Kentucky’s game against UCLA on Friday tipped off at 9:53 p.m. EDT. UK’s game against Northern Kentucky the previous Friday also confused start time with bed time.
No fan of finishing games around midnight, Kentucky Coach John Calipari used his radio show last week to volunteer an idea to ease the burden on his players: Eliminate postgame news conferences and media availability.
“Don’t let us deal with the media,” Calipari said. “When the game ends, go home.”
Presumably, this was a tongue-in-cheek suggestion. If serious, it veers wildly off the servant leadership theme Calipari likes to espouse.
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David Ridpath, a leader of the reform-minded Drake Group, sounded a more altruistic note. He said the elimination of postgame interviews was “an interesting, but unrealistic idea as people have jobs to do.”
Of course, college basketball’s television masters dictate the starting times. Here’s another interesting, but unrealistic idea: When the current TV rights contracts expire, college basketball leaders should take back control of when games begin.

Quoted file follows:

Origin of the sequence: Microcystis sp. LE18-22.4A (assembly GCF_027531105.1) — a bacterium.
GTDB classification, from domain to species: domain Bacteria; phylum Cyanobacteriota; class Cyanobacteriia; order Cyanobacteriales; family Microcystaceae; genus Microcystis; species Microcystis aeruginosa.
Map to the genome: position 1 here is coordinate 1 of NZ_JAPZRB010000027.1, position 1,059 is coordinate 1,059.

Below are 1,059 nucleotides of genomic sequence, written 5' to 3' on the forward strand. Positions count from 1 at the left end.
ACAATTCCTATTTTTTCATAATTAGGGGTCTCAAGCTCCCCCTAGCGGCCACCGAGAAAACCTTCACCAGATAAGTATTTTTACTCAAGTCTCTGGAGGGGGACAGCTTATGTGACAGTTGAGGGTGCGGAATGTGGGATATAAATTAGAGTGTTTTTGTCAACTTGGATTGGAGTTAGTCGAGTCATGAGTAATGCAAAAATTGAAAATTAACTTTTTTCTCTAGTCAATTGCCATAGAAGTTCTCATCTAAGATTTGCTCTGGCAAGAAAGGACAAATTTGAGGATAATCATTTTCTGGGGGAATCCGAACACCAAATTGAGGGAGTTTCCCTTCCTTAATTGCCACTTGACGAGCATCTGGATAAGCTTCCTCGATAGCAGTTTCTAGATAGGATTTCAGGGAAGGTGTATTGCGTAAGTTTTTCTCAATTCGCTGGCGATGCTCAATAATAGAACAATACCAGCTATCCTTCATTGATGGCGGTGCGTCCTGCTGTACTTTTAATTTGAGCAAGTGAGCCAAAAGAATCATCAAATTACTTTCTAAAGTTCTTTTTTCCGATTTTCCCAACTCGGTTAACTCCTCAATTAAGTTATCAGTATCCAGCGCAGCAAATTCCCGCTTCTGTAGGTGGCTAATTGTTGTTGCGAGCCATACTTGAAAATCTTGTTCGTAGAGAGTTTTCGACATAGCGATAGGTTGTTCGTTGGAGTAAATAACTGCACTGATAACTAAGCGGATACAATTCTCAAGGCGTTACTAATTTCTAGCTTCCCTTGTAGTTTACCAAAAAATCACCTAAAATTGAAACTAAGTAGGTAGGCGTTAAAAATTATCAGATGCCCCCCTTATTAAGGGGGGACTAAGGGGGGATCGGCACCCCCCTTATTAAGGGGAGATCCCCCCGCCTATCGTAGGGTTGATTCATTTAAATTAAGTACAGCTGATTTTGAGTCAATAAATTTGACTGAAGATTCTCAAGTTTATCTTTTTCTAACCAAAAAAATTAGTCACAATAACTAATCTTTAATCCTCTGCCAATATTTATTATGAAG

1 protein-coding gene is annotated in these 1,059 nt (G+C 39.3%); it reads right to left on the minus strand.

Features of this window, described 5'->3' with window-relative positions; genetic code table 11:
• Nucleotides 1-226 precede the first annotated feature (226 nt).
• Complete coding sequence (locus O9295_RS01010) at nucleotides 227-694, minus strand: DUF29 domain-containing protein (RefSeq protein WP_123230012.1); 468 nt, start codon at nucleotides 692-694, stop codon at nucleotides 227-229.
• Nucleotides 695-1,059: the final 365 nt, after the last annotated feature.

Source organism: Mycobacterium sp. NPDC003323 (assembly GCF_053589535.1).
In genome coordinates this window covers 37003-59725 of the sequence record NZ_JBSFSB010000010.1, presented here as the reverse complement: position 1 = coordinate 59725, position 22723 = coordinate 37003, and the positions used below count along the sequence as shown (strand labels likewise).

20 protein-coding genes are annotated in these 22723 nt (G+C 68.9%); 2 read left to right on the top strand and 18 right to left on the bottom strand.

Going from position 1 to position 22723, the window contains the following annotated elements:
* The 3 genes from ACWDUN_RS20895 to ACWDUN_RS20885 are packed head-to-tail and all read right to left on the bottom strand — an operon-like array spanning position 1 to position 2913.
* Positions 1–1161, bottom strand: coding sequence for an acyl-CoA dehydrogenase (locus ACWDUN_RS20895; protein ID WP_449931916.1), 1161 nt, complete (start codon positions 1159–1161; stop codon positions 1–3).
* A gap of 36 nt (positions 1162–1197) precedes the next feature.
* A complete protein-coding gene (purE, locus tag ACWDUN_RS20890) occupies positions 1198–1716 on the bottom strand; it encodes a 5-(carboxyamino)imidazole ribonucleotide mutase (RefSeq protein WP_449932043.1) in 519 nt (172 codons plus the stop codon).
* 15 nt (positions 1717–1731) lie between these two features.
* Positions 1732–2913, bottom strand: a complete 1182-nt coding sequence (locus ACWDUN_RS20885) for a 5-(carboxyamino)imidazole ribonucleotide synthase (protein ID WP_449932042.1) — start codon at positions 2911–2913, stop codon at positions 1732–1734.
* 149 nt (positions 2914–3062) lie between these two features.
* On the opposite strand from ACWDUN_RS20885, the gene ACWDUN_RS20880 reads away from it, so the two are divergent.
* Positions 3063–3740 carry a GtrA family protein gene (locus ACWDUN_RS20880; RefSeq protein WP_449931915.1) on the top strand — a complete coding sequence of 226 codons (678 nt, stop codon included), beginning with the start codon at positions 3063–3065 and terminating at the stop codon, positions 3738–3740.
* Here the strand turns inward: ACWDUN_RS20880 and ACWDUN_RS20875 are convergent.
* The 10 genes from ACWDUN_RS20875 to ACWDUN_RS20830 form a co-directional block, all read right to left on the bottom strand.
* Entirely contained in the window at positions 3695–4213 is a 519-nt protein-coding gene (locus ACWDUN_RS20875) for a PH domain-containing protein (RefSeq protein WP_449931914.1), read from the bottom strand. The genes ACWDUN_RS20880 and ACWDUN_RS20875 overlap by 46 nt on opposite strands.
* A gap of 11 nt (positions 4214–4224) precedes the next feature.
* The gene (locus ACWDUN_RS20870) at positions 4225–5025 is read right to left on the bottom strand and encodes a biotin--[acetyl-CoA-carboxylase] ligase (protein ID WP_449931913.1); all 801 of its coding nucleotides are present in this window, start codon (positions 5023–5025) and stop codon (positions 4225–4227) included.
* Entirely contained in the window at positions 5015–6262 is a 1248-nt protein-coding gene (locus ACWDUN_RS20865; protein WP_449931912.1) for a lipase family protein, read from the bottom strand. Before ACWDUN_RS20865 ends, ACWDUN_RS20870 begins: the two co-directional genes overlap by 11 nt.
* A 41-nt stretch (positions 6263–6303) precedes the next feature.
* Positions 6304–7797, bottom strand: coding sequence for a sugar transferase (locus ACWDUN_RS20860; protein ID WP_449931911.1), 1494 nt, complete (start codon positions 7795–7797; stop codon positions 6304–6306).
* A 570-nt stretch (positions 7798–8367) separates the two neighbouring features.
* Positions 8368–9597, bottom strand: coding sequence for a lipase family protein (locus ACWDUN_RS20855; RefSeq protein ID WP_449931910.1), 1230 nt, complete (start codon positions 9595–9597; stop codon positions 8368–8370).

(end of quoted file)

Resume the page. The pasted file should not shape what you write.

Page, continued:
This means TV would not be able to set times in order to maximize viewership and advertising revenue. This would also mean decreased rights fees for college programs and conferences.
Concern for the convenience of fans and the ability of athletes to do their school work taking priority over making money? What a concept.
“We could take a stand, but in reality I don’t think we are,” said Ridpath before adding of the late starts, “but I feel it is something that can and should be addressed.”
Made-for-TV late starts for road games during the regular season mean players return to campus in the wee hours of the morning.
Michael B. Poliakoff, president of the American Council of Trustees and Alumni, put the late starts in the context of colleges and universities giving athletics a higher priority than academics (if not replacing academic pursuits with athletic aims altogether).
“Beneath the annual spectacle of the NCAA Tournament lies an ugly truth,” Poliakoff wrote in a March 13 news release. “Academic misconduct and lowered standards too often are an engine that powers college sports. Far too many colleges are surrendering their academic integrity to pursue athletic glory.”